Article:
Introducing my dogs Tess and Heidi

Tess and Heidi lying on a sofa

I’m Holly and I’m currently doing work experience at the RSPCA. I’ve always loved animals and I’ve had pets all my life, from fish to rabbits and now, two dogs.

Both my dogs are springadors (a labrador and a springer spaniel cross); the eldest, called Heidi, was six this year, and the other called Tess turned one in January.

Tess and Heidi running in a fieldTess came to live with us when she was 6-months-old because her previous owner was no longer able to care for her.

After considering if Tess would fit in the family, we visited her and found she was a perfect match!

A slow introduction for Heidi and Tess

Heidi, our existing dog, hadn’t always loved unfamiliar dogs, not to say she isn’t friendly, but she’d always preferred the company of people.

Bringing Tess home out of the blue might have been a bit stressful for Heidi, so we introduced them at a local park, under supervision. This gave them a chance to meet in a neutral area and allowed them to get to know each other before we took them both home.

Keeping a routine

To ensure that we didn’t change Heidi’s routine, we made sure to give her just as much love and attention as we gave Tess. We also made sure she had her own space in the house to get away from a hyperactive puppy.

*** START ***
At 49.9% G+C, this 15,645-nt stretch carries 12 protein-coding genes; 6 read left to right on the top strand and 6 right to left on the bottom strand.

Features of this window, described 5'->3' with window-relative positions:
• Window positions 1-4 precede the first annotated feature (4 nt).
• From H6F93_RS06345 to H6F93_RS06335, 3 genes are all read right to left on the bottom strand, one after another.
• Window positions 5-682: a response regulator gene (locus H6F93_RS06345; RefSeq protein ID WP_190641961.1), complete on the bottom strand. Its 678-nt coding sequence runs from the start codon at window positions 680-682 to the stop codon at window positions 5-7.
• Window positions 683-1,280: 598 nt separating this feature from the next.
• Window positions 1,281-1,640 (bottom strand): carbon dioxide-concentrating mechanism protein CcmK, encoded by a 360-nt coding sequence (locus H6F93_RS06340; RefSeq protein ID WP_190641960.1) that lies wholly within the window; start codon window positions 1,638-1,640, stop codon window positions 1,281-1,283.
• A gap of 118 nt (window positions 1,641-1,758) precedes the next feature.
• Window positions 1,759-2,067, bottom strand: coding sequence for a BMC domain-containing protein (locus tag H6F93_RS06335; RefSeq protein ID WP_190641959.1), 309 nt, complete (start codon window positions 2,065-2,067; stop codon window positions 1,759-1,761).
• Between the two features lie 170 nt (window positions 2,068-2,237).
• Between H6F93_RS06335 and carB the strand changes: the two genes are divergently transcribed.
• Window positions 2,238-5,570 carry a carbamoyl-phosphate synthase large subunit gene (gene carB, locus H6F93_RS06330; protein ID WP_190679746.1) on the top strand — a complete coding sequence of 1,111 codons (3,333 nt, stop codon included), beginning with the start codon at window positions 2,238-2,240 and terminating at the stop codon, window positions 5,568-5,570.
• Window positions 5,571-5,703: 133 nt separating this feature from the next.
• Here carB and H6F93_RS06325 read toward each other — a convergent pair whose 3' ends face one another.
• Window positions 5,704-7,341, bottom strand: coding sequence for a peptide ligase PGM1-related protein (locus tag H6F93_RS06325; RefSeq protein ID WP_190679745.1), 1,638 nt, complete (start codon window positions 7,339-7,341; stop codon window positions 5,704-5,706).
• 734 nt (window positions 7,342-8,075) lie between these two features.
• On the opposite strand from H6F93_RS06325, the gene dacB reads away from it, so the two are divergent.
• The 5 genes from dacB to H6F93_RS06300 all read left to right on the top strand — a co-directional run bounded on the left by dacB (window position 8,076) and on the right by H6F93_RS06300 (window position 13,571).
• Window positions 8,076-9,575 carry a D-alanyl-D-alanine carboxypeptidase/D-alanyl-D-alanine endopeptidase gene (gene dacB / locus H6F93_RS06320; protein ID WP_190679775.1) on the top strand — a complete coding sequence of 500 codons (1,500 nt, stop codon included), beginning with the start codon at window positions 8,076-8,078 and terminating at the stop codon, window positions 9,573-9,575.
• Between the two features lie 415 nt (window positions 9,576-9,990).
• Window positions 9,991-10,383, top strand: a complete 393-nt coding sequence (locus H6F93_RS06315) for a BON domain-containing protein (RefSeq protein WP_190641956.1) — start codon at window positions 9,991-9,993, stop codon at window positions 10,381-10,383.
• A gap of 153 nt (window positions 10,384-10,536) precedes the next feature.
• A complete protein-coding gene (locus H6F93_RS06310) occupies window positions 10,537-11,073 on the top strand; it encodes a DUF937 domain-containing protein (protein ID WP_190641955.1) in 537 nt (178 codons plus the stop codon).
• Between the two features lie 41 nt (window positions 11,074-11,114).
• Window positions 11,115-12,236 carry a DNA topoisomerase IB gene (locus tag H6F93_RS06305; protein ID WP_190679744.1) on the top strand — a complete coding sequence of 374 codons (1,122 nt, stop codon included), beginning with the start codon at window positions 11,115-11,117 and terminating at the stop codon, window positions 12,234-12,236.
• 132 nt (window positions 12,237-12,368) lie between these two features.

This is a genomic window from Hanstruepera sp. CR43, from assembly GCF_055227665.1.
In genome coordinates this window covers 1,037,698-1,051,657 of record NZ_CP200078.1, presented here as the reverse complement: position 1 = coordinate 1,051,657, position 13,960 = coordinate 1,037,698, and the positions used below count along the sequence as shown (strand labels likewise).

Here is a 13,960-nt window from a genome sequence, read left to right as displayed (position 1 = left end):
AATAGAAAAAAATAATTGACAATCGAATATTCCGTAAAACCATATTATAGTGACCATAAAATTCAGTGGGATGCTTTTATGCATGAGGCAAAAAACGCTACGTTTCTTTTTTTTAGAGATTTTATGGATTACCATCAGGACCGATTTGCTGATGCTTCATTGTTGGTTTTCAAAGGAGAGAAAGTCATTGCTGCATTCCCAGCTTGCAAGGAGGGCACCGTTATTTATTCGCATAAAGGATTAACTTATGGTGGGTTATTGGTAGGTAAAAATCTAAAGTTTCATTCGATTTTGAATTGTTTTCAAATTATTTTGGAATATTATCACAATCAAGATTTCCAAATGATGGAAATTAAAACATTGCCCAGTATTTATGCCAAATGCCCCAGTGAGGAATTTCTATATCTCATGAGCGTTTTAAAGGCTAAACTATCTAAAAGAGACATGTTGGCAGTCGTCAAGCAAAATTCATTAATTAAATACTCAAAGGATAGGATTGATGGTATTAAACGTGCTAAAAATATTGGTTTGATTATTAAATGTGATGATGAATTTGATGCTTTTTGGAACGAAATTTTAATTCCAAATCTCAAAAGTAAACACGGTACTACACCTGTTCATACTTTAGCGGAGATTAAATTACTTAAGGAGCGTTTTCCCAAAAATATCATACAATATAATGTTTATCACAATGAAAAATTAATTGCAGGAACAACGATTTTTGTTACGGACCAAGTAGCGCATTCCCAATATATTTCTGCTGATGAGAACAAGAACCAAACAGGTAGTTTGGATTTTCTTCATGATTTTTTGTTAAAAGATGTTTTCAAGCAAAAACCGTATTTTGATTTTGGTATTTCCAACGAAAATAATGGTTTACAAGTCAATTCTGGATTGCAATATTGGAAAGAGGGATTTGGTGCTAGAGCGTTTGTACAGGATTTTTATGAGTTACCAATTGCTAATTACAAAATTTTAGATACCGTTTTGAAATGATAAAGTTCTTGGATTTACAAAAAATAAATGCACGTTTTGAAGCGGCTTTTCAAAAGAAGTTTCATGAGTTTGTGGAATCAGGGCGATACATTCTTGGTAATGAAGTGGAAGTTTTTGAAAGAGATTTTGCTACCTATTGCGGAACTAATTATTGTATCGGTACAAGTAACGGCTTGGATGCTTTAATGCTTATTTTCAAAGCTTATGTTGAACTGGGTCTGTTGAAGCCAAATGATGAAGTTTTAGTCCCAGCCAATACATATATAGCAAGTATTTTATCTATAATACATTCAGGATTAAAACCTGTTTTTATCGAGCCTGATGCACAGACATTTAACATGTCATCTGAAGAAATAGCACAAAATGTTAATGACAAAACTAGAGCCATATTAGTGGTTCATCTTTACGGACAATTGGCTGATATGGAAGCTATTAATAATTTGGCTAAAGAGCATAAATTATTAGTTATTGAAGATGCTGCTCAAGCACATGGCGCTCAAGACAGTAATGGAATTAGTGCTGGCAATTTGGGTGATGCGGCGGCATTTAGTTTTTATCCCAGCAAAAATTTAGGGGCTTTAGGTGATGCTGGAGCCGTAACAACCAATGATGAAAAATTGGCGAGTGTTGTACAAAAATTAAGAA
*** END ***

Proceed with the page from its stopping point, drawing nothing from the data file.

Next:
I think it’s important to show your dog that a new puppy won’t change the love they get from their family, doing this may mean they’re more likely to cope with the new addition. To make the transition easier for both your dogs, keep your existing dogs routine as normal as possible and make sure there are enough toys and beds for each dog.

Luckily, although Heidi was a bit unsure to begin with, she warmed up to having Tess in the family soon after her arrival.

Tess (left) and Heidi holding a ball (right)The best of buds

After having Tess in the family for over a year, they’re now best buds.

Tess is still as hyper as when we got her, and after adding another dog to the family Heidi definitely seems to show more natural dog behaviour.

Every dog is different

One thing that might be handy to remember is that if you get a new dog, they won’t be the same as the one you already have.

For example, Tess likes to chase birds or butterflies when out on a walk. This means we mostly keep Tess on an extendable lead. Heidi, on the other hand, has never run away when out on a walk.

The differences between each dog’s personality is something embrace and love, every dog is unique and it adds extra things to love about each of them.

Having two pups is a lot more challenging than one, but there are twice the cuddles. If you’re looking at getting a puppy or adopting a dog then take a look at our rehoming advice.

Holly Mason

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